Who is the Youth Market in South Africa?

Breaking down the youth market challenges and opportunities for business. Where the youth come from and how they feed into the labour market.

Diversified development interventions need to address the youth market and its myriad problems. Do you know where the youth come from and how they feed into the labour market, looking for employment or education? Are they looking for you?

Who is The Youth Market in South Africa?

Many South African children live in households where only a mother is present.

  • In 2011, over four in every ten (41,9%) of black African children were in this situation, compared to only 9,9% of Indian/Asian children. 27,2% Black children were also in households where neither parent was present.
  • The percentage of children living with both parents was highest among Indian/Asian children (83,0%), and lowest among black African children (27,2%).

Learnerships, apprenticeships and internships appear to be dominated by black youth, many of whom come from family contexts that cannot afford to financially support career endeavors.

Youth often comment on my other blog, Keep Climbing, complaining about the difficulty of surviving and meeting professional rigors on stipends under R3000 per month.

Most learners who complain are actually paid R1500, they feel stripped of dignity in a draconian judgmental system that fails to listen.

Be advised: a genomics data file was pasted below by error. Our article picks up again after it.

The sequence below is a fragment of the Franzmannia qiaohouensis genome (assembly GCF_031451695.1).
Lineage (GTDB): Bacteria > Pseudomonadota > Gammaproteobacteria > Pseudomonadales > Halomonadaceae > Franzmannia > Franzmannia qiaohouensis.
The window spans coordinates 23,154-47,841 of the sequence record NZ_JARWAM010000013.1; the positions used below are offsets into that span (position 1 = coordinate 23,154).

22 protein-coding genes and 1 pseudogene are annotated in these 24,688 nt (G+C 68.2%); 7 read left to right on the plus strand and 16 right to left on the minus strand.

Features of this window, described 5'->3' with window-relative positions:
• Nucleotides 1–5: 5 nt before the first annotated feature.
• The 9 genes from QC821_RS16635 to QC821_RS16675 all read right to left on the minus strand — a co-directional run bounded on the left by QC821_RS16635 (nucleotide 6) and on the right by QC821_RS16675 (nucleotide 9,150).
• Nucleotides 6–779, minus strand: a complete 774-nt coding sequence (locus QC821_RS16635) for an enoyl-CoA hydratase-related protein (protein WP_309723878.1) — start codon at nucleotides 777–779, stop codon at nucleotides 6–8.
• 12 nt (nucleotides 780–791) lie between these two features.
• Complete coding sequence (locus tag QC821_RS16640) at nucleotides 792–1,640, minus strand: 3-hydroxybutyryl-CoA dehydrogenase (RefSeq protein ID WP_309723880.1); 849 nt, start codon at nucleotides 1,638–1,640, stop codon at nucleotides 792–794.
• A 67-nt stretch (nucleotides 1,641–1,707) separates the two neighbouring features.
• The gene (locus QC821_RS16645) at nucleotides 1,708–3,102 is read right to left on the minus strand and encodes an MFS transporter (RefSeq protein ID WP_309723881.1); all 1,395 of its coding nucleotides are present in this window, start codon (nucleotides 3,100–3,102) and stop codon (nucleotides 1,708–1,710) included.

rpl and other policies for accreditation consultation


1. Use data to inform the shape of products and services intended for the youth market

There’s great market data around, just not in all the places you might expect to need to look. As a consultant I provide clients with market insights they may not know or have not previously considered.

The Siyaka Report (2016) cites Spaull (2015)

…despite significant investments into the education system, learners from Quintile 1-3 schools (still largely catering for African learners) continue to achieve at far lower rates than their Quintile 5 counterparts (where White learners are more represented). His research clearly demonstrates how learners from the lower quintiles consistently exit the education system and fall either into unemployment or are only able to access low paying, low skilled jobs. In contrast their Quintile 5 counterparts exit the schooling system and transition quite smoothly into higher or further education and onto jobs; often jobs that have a clear pathway to professional and/or managerial positions (Spaull, 2015).

This suggests an opportunity to partner with schools if you are accredited to deliver NQFL 2, 3 and 4 qualifications.

2. Find data to determine the youth market opportunities and competitive advantages

NEETs are young people who are Neither in Employment, nor Education or Training.

The largest group of NEETs are 21 – 25-year-olds, coming in at a massive 51%. 

There are nearly 10.2 million young people between the ages of 15 and 24 years:

33% are NEET = 3 366 000 (3 million 3 hundred sixty-six thousand)

Need to know more about the youth market opportunities?

Book a 20 minute Wednesday online consultation for R250 or an hour session for R700. (both done online)

Offline Consults are R 2 500 p/hr


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